One of the overlooked impacts of the global love affair with social media is the merging of personal and public space. A recent UK survey showed that the average person checked their mobile phone 28 times a day, which totals more than 10,000 times a year. While another survey reported that almost half (45%) of young people check their mobile phones after they have gone to bed. Yet another piece of research vividly underlines how technology has merged private and public space - 75 percent of Americans use their phone while in the toilet. Music is caught up in this convergence: private listening in public spaces via sonically porous earbuds is now the de facto listening mode. My advocacy of noise cancelling headphones is just another manifestation of this relentless convergence, with smart technology being used to create an artificial personal space within a public one.

Today we live our lives 24/7 in a merged public/personal space. Yet traditionally the native habitat of classical music is personal space - the acoustically perfect concert hall where privacy is guaranteed by a cordon sanitaire of architect-designed silence. Classical music is struggling to adapt to the progressive loss of its native habitat, and this may be the reason why the art form is failing to gain traction with new audiences. Nowhere is this more evident than the BBC Proms, where dribbles of between-movement applause, impromptu quasi-political speeches and other 'relaxations' of etiquette are imposed on the traditional personal space of a classical concert. The result is an experience that singularly fails to satisfy both the new concertgoer and the committed classical geek.

Transformative listening experiences depend on an auspicious convergence of 'set' - the listeners mindset - and 'setting' - the listening environment. When both set and setting are optimised more synapses become active and there is a corresponding increase in neural connections, and hey voilà!, your audience connects with the music. I am only too aware that this article discusses the problem of the erosion of personal listening space, but does not offer quick fixes comparable with the tried and not surprisingly rejected disco lighting, tweeting during concerts and other snake oil. But as Jiddu Krishnamurti taught: " If we can really understand the problem, the answer will come out of it; because the answer is in the problem, it is not separate from the problem". Perhaps classical music's predicament is not the lack of a new audience; perhaps the predicament is a failure to understand the problem for audiences - new and established - created by the convergence of personal and public listening space.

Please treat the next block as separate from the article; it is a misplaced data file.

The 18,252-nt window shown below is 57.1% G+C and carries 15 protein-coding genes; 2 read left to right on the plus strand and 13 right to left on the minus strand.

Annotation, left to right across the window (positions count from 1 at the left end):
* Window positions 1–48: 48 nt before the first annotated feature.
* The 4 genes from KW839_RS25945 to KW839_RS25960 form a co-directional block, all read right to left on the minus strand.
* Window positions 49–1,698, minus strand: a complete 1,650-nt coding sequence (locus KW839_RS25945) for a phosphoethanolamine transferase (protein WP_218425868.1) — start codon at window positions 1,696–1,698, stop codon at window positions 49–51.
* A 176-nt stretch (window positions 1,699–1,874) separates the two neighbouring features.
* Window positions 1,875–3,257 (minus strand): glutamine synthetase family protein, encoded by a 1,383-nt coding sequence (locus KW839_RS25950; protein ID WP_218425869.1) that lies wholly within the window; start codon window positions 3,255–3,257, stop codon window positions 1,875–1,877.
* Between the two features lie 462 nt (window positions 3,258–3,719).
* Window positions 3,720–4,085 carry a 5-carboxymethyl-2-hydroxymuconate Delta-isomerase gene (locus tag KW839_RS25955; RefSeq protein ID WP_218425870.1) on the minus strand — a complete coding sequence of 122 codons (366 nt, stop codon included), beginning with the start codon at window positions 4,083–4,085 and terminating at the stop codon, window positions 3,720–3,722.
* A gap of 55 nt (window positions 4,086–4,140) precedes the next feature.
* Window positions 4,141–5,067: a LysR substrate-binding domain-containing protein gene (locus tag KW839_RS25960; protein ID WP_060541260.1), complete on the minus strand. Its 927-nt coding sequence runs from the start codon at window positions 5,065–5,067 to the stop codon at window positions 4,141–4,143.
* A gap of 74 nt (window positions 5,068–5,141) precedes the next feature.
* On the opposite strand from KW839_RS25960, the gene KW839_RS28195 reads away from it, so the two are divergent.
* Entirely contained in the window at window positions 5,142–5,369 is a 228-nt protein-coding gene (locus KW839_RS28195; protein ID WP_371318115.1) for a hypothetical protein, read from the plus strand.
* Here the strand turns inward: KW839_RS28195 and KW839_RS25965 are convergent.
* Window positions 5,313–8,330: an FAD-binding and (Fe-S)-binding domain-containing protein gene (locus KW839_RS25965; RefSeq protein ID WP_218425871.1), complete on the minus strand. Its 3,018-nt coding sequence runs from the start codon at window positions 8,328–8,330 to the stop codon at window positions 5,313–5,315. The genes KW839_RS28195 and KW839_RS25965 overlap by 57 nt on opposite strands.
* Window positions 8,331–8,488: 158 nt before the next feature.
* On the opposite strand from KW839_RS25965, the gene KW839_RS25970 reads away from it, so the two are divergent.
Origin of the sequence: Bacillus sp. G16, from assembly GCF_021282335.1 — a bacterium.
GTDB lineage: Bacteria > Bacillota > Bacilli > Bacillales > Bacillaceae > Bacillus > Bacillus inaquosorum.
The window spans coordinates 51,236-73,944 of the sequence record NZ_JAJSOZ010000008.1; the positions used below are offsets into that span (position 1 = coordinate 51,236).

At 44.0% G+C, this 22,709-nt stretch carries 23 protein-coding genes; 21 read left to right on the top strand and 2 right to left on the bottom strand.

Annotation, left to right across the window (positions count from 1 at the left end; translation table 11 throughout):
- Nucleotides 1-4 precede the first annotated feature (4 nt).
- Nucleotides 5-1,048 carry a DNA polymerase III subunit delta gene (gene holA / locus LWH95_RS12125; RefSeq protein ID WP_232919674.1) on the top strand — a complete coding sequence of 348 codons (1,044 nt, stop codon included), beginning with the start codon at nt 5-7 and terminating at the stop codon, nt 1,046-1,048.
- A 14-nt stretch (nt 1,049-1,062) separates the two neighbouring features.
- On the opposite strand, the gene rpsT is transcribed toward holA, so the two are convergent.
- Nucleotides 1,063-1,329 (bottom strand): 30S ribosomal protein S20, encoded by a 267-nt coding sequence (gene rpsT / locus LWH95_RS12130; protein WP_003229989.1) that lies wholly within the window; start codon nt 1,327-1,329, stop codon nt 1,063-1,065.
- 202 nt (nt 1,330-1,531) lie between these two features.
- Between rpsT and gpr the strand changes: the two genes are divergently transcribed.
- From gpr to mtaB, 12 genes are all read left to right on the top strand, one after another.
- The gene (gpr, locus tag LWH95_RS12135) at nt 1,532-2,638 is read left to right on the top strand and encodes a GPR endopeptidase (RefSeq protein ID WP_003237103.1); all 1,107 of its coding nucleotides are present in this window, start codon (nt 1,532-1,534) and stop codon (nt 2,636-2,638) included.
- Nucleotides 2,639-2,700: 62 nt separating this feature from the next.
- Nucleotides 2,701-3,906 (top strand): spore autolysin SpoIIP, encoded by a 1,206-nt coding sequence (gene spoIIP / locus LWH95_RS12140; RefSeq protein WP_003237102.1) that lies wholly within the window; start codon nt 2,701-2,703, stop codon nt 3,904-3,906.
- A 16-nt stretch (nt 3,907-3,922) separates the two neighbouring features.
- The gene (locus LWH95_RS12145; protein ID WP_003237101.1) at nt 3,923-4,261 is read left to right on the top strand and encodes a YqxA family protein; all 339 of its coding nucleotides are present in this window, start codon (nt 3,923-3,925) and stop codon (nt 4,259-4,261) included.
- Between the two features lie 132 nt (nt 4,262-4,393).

I purchased the AKG N60NC headphones from a Richer Sounds store. My social media accounts are deleted. But new Overgrown Path posts are available via RSS/email by entering your email address in the right-hand sidebar. Any copyrighted material is included for critical analysis, and will be removed at the request of copyright owner(s).


mathias broucek said…
I have a pair of Bose noise-cancellers. I agree that they give all sorts of new listening possibilities! Although I use a wired connection for the reasons you cite

Although I bought them because I fly a lot, I also find that they are a great cure for the general noisiness of modern life...